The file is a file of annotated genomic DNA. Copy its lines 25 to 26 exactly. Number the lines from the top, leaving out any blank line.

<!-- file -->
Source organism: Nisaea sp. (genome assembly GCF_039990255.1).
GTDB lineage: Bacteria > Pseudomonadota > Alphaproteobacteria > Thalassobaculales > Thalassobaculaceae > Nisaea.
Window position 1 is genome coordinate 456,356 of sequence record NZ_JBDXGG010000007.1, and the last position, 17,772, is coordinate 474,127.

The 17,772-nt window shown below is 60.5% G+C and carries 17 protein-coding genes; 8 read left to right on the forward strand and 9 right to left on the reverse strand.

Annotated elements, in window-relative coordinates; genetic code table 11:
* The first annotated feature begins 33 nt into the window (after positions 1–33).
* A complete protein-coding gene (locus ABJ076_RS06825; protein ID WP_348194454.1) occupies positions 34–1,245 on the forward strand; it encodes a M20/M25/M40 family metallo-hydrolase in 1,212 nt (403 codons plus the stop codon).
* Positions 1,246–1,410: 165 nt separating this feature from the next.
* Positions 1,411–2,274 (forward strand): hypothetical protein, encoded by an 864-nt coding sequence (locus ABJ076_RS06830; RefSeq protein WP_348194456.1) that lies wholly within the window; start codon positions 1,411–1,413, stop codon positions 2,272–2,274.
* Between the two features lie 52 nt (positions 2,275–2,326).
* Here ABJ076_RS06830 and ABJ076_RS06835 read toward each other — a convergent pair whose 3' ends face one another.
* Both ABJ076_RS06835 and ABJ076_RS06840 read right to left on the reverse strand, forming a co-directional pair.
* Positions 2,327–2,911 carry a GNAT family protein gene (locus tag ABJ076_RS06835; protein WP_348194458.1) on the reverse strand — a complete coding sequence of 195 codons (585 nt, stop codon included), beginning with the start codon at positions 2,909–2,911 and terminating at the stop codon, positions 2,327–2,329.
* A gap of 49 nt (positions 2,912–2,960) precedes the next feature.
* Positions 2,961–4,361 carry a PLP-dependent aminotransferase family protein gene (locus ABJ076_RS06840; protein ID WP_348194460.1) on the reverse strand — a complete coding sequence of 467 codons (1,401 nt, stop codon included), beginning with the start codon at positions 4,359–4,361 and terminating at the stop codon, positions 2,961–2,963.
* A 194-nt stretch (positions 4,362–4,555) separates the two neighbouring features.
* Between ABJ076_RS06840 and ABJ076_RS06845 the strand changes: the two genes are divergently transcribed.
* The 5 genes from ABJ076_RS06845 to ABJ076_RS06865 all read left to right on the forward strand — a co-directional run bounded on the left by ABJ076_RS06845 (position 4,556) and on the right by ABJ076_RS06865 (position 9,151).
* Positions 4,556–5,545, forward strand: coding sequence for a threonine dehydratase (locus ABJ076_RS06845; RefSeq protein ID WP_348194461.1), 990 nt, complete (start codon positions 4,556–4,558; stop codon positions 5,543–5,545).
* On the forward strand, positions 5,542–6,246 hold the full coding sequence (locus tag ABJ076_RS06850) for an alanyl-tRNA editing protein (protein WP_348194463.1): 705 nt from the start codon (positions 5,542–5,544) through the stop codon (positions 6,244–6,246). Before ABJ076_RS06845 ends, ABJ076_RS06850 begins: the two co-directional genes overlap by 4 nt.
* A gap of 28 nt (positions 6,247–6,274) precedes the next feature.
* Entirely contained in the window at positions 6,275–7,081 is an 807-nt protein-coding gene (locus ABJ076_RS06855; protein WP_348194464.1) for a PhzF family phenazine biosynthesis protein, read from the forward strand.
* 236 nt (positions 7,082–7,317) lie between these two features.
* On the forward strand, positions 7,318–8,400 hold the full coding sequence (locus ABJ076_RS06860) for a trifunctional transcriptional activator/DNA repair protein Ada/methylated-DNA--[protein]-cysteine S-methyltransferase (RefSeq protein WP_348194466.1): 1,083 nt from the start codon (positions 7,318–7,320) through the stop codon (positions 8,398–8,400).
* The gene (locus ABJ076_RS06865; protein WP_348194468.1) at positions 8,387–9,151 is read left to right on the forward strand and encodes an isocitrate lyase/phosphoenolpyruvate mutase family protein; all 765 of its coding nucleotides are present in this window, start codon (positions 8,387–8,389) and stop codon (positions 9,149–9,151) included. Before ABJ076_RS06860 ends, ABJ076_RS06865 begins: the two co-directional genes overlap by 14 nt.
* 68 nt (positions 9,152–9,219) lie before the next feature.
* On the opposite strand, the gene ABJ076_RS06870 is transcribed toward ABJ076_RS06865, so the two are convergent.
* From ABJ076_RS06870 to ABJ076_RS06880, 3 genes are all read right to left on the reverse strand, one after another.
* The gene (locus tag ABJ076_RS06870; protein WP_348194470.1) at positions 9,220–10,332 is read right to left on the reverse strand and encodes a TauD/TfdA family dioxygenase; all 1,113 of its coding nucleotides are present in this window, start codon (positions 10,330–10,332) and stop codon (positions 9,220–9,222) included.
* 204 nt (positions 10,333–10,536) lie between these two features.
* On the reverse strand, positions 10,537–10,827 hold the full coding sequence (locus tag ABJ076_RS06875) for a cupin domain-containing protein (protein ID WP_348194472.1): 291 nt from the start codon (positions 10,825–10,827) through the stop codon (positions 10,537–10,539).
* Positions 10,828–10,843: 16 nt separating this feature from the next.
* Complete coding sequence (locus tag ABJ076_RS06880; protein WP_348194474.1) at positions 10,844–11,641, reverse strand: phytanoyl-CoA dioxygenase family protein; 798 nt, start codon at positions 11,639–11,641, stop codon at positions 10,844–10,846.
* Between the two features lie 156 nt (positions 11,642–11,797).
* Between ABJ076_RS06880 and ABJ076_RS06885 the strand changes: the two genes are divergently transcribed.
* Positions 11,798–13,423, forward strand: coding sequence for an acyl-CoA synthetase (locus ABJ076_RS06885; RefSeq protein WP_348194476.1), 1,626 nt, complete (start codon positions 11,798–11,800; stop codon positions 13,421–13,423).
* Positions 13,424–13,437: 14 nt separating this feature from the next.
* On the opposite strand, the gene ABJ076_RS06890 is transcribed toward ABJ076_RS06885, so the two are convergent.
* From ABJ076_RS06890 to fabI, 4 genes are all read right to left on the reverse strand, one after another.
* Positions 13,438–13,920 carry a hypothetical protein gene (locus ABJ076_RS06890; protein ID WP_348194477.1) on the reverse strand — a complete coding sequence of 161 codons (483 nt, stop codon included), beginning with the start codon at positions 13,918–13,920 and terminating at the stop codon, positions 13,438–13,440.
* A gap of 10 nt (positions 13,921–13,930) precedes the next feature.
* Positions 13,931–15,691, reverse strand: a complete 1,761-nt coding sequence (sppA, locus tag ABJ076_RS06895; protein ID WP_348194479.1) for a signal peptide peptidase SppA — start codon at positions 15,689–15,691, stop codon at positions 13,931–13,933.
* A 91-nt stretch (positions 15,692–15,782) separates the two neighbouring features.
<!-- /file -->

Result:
* The gene (locus ABJ076_RS06865; protein WP_348194468.1) at positions 8,387–9,151 is read left to right on the forward strand and encodes an isocitrate lyase/phosphoenolpyruvate mutase family protein; all 765 of its coding nucleotides are present in this window, start codon (positions 8,387–8,389) and stop codon (positions 9,149–9,151) included. Before ABJ076_RS06860 ends, ABJ076_RS06865 begins: the two co-directional genes overlap by 14 nt.
* 68 nt (positions 9,152–9,219) lie before the next feature.